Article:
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Saturday, April 19, 2014 | Last updated: 8:17pm

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Tucson's downtown still improving, already a unique hot spot for entertainment



Mom and pop businesses line the streets of downtown Tucson; with artistic characters and one-of-a-kind offerings, downtown presents Tucson residents with an experience that can’t be found anywhere else.

Although some parts of downtown are still suffering from years of neglect following the recession that started in 2007, recent investments are revitalizing businesses and infrastructure in the area. The Downtown Tucson Partnership estimates that around than $800 million has been invested over the past 3 years, and the impact is noticeable.

The construction of Plaza Centro, contemporary student housing designed to hold about 500 people, is set to be finished by August . A $4 million investment by a local developer has also revamped The Flats at Julian Drew to include more modern apartments with retail and fitness businesses. Another $3 million investment will revitalize the senior living center at Sentinel Plaza.

The public sector accounted for a larger chunk of that $320 million with a $75 million investment from Pima County to build its new Court Complex, which may hold future internship opportunities for UA students, along with a 1,200-space parking structure. Of course, there’s also the $200 million Tucson Modern Streetcar project and other investments like the $11 million for the Cushing Street Bridge and $2.3 million for the Ronstadt Transit Center that are aimed at creating a solid infrastructure to attract more private investors in coming years.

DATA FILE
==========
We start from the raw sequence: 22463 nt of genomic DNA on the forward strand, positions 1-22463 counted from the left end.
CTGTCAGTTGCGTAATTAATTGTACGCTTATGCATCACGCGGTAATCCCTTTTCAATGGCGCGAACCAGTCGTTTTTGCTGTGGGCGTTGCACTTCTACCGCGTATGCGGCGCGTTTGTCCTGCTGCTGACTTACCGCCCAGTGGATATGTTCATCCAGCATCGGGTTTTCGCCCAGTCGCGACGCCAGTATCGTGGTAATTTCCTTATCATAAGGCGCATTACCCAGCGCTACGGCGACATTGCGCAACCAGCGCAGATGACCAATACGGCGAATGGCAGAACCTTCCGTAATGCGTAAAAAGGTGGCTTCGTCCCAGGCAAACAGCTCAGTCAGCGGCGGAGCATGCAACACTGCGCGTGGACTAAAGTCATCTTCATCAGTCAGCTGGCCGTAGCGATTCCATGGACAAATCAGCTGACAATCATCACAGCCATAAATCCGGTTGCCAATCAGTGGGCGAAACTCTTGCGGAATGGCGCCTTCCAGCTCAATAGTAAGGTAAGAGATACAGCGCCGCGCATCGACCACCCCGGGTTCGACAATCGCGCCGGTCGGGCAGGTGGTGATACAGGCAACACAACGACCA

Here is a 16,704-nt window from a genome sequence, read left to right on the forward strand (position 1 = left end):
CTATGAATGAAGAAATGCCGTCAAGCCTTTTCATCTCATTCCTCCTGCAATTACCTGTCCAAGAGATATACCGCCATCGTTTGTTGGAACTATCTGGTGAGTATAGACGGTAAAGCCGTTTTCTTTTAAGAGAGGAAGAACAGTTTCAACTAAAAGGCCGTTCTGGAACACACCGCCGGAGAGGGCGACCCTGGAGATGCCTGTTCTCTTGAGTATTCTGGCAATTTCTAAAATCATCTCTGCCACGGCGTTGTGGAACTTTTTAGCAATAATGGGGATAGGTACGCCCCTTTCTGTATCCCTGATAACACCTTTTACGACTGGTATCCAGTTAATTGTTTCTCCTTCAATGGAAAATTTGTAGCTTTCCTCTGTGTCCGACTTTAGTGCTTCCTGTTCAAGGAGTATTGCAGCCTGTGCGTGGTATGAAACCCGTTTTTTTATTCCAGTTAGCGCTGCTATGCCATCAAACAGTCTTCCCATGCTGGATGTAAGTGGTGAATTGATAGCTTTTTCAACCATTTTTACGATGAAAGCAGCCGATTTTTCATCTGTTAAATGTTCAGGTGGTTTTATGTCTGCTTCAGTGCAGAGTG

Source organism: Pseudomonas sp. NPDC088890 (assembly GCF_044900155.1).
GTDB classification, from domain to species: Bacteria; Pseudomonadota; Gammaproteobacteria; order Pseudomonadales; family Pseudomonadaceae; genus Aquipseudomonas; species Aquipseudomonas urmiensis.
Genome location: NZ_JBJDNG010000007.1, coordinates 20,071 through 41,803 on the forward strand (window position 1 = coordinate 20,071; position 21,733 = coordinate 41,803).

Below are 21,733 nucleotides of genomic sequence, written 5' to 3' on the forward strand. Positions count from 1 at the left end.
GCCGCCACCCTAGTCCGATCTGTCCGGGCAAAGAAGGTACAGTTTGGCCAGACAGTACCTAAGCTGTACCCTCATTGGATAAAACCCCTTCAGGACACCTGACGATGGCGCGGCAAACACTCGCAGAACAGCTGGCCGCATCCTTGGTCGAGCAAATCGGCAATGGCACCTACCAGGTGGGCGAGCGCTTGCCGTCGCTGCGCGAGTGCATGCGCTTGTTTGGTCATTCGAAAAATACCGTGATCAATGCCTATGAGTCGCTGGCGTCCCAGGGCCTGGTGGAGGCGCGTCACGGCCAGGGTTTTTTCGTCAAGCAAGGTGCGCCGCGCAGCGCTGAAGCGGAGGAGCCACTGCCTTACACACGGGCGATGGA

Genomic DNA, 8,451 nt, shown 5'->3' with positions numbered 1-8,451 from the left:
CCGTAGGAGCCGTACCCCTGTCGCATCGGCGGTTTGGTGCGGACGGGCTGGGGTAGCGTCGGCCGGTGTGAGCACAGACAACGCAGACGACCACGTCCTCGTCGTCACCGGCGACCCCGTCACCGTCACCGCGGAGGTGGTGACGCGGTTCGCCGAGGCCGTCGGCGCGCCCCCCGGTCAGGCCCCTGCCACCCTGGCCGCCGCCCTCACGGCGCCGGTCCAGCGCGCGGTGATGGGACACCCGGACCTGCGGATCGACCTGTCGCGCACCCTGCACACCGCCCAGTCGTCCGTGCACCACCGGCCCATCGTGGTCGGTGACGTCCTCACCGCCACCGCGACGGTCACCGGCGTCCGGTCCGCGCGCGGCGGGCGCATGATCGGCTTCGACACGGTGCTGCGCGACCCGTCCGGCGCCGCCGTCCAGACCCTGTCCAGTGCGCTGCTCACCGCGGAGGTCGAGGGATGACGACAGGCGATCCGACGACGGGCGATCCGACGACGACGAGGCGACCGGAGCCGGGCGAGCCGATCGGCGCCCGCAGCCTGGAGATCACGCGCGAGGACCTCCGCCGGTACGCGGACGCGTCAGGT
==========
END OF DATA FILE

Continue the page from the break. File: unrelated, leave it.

Growth is slow and tedious. But at least it’s progress, and it may mean potential jobs for graduating students. Last year, Unisource Energy hired more than 400 employees to staff its new nine-story, $60 million corporate headquarters.

It’s not as if downtown Tucson is all work and no play, though. Fourth Avenue is probably more fun if you’re 21, though that’s true of just about anywhere. However, with dozens of restaurants lining Fourth Avenue, the street fair every March and December and the small quirks like the oddly shaped bike racks, there’s something for everyone downtown. Lindy’s on 4th made Food Network’s “Meat and Potatoes” for its famous double cheeseburger served on grilled cheese sandwiches and mac-n-cheese on a burger. Hub Restaurant and Ice Creamery features ice cream flavors you would never think of trying, like cinnamon roll, bacon and even alcohol flavored ice cream, but pulls them off with perfection.

Best of all, Fourth Avenue isn’t packed full of chains like Tempe’s Mill Avenue. Sure, you can have a good time on both, but your good time in downtown Tucson is unique to Tucson. You won’t find the Hub, Lindy’s, Maynards Market or Elliott’s on Congress anywhere else, and if you leave Tucson after graduating, you’re almost sure to miss them. Downtown Tucson may not be New York or Los Angeles, but it is home.

— Nathaniel Drake is a sophomore studying political science and communications. He can be reached at letters@wildcat.arizona.edu or Twitter via @WildcatOpinions.


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